24 Nov 2020

Home of the NFL Offseason

Summer Scouting Report: Kyle Trask, QB, Florida

Scenes from the Gators' 36-28 win against the Virginia Cavaliers in the Orange Bowl on December 30, 2019, in Miami, Fla.

RS Junior | 6’5”, 239 lbs | Manvel, TX

Patient pocket-passer with good footwork that throws with anticipation, but must improve arm strength and poise under pressure.

Kyle Trask waited for his chance for a long, long time. After replacing an injured Felipe Franks in the Kentucky game last year, Trask started his first game in six (6) years the next week. Backing up D’Eriq King in high school, Trask only received one FBS offer: Florida Gators. He redshirted his freshman year; saw no action. He tore his meniscus before the season opener against Michigan in 2017; saw no action. He finally saw some field time in 2018 as a backup, but fractured his foot in practice running a trick play, ending his season. Entering the Kentucky game in the 4th quarter down 11, he managed to help the Gators score 19 straight points to secure the comeback victory. With losses against only LSU and Georgia, Trask proved he could hang with the best of the SEC. He threw for 25 TDs/7 INTs with a 156.1 rating (9th in school history) and posted nearly 3,000 yards (2,941).

Strengths:

  • Above average at progressing through reads and reacting to coverage.
  • Shows good footwork and ability to reset his feet after avoiding pressure.
  • Quick release allows for him to get ball out with defenders in his face.
  • Great anticipation when throwing in-breaking routes.
  • Calm and patient in the pocket. 

Areas to Improve:

  • Internal clock is inconsistent at best. Will force a throw or take a sack more than he throws the ball away.
  • Accuracy needs to improve. Misses throws with clean pocket or open receivers badly on occasion. 
  • Will force a pass or take a sack more than he throws the ball away.
  • Acts more mobile than he is. Takes unnecessary hits as a runner.
  • More consistency with fitting throws into tight windows.
  • Struggles to get throws over tall defenders at the LOS.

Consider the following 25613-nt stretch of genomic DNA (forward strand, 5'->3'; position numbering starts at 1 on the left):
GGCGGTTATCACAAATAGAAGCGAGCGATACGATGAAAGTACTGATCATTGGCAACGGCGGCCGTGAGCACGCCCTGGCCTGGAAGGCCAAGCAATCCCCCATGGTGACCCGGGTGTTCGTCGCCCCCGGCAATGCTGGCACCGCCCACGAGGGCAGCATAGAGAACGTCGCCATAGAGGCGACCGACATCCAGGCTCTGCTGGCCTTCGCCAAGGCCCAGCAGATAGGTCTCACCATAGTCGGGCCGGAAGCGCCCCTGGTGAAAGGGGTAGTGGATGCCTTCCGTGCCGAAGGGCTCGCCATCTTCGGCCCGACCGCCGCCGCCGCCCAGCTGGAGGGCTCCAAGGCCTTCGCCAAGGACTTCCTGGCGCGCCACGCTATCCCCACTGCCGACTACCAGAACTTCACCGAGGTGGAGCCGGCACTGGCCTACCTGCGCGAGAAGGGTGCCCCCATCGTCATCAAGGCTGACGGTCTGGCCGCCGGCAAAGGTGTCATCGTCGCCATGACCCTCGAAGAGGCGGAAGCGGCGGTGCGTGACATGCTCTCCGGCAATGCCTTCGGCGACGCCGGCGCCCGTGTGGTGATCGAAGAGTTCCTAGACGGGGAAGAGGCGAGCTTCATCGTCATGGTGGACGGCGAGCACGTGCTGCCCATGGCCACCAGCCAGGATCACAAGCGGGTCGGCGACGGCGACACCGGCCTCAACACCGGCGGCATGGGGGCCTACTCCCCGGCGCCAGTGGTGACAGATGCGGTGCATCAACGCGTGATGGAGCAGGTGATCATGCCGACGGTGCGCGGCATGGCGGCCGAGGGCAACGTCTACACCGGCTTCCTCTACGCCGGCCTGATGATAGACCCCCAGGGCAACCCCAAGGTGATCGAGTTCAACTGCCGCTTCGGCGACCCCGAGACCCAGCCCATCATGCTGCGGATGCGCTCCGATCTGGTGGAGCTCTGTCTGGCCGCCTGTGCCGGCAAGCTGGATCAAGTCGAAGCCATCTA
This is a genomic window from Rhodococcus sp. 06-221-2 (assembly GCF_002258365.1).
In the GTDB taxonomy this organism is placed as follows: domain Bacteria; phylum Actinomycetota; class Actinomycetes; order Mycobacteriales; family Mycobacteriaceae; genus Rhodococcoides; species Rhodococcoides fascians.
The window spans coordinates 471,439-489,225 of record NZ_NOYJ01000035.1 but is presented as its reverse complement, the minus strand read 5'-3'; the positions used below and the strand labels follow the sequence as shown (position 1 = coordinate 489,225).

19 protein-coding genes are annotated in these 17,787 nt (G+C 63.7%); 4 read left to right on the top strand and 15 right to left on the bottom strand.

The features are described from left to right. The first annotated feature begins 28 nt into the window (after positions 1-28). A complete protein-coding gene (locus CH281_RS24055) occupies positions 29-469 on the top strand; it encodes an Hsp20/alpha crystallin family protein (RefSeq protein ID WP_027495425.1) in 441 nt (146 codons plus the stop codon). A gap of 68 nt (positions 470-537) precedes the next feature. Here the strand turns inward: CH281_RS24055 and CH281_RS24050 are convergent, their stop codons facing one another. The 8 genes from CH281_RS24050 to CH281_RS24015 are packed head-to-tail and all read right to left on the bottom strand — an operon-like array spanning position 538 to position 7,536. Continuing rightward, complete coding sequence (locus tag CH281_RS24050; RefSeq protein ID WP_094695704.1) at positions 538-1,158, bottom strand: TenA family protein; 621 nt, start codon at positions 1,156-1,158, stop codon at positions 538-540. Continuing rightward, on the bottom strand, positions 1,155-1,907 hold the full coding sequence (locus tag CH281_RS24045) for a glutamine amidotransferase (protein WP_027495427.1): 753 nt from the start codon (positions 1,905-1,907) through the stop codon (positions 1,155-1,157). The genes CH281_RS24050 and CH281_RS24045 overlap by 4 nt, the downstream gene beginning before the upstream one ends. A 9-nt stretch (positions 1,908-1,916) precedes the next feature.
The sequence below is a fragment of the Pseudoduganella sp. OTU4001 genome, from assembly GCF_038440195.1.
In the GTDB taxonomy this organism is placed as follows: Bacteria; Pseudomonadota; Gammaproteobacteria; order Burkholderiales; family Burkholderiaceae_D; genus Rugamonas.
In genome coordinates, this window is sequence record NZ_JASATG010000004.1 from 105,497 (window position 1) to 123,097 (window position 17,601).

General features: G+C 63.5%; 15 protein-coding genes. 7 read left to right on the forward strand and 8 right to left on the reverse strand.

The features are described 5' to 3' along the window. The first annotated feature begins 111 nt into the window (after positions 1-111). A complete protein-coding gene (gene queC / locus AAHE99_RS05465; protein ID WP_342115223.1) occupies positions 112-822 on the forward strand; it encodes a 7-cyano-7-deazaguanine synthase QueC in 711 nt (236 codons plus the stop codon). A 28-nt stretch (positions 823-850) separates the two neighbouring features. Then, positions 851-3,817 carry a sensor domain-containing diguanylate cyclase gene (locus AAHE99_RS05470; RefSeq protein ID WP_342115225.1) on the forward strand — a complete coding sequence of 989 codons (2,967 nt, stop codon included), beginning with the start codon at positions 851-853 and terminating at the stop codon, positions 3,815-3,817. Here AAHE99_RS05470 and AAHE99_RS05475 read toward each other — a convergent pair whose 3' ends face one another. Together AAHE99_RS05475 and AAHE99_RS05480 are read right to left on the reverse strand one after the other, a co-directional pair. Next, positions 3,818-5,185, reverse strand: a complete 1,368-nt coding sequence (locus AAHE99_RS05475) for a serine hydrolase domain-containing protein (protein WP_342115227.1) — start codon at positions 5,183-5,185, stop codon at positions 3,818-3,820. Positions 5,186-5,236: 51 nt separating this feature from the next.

• Must improve ball placement on deep throws.
  • Does not throw the ball well in wet conditions. 
  • Will force passes under pressure.

Injury Concerns:

  • 2017: Torn Meniscus – 6 Weeks.
  • 2017: Foot Surgery – Missed entire season.
  • 2018: Foot Fracture – Missed remainder of season (4 games).
  • 2019: Sprained MCL – No time missed.

Way too Early Projection:

Trask is difficult to mock because of his limited tape and experience, so he is still a very raw talent. He has a lot of upside and there is reason to believe the hype. However, right now, he is not NFL ready and his projection depends a lot on how he plays this year. He will probably start his NFL as a backup, but with coaching and development, he could get a chance to lead an NFL team in the future.

What to Watch in 2020:

Personnel-wise, Lamical Perine is gone so there are looming questions with the competency of the run game. The most talented pass-catcher in Van Jefferson is gone, too. The good news is 4 of last year’s 5 starting linemen are returning so there will be familiar faces protecting him.

Okay, look. The pros/cons list above shows a lot more negatives than positives. I get it. Trask makes mistakes under pressure and will force throws, especially in critical situations (see 4th Quarter, LSU). He is going to have to get more comfortable in the pocket to improve his internal clock. When under pressure, he panics and gets away from his technique. As a thrower, he must show improvements in his deep ball accuracy. He constantly underthrows his bombs, making open receivers fight for 50/50 balls.

But, Kyle Trask is a smart quarterback. He knows how to go through his progressions and doesn’t make bad decisions in a clean pocket. His arm talent has potential, but it needs to match his IQ. Most importantly, he needs to get comfortable with making decisions under pressure if he wants to take the next step.

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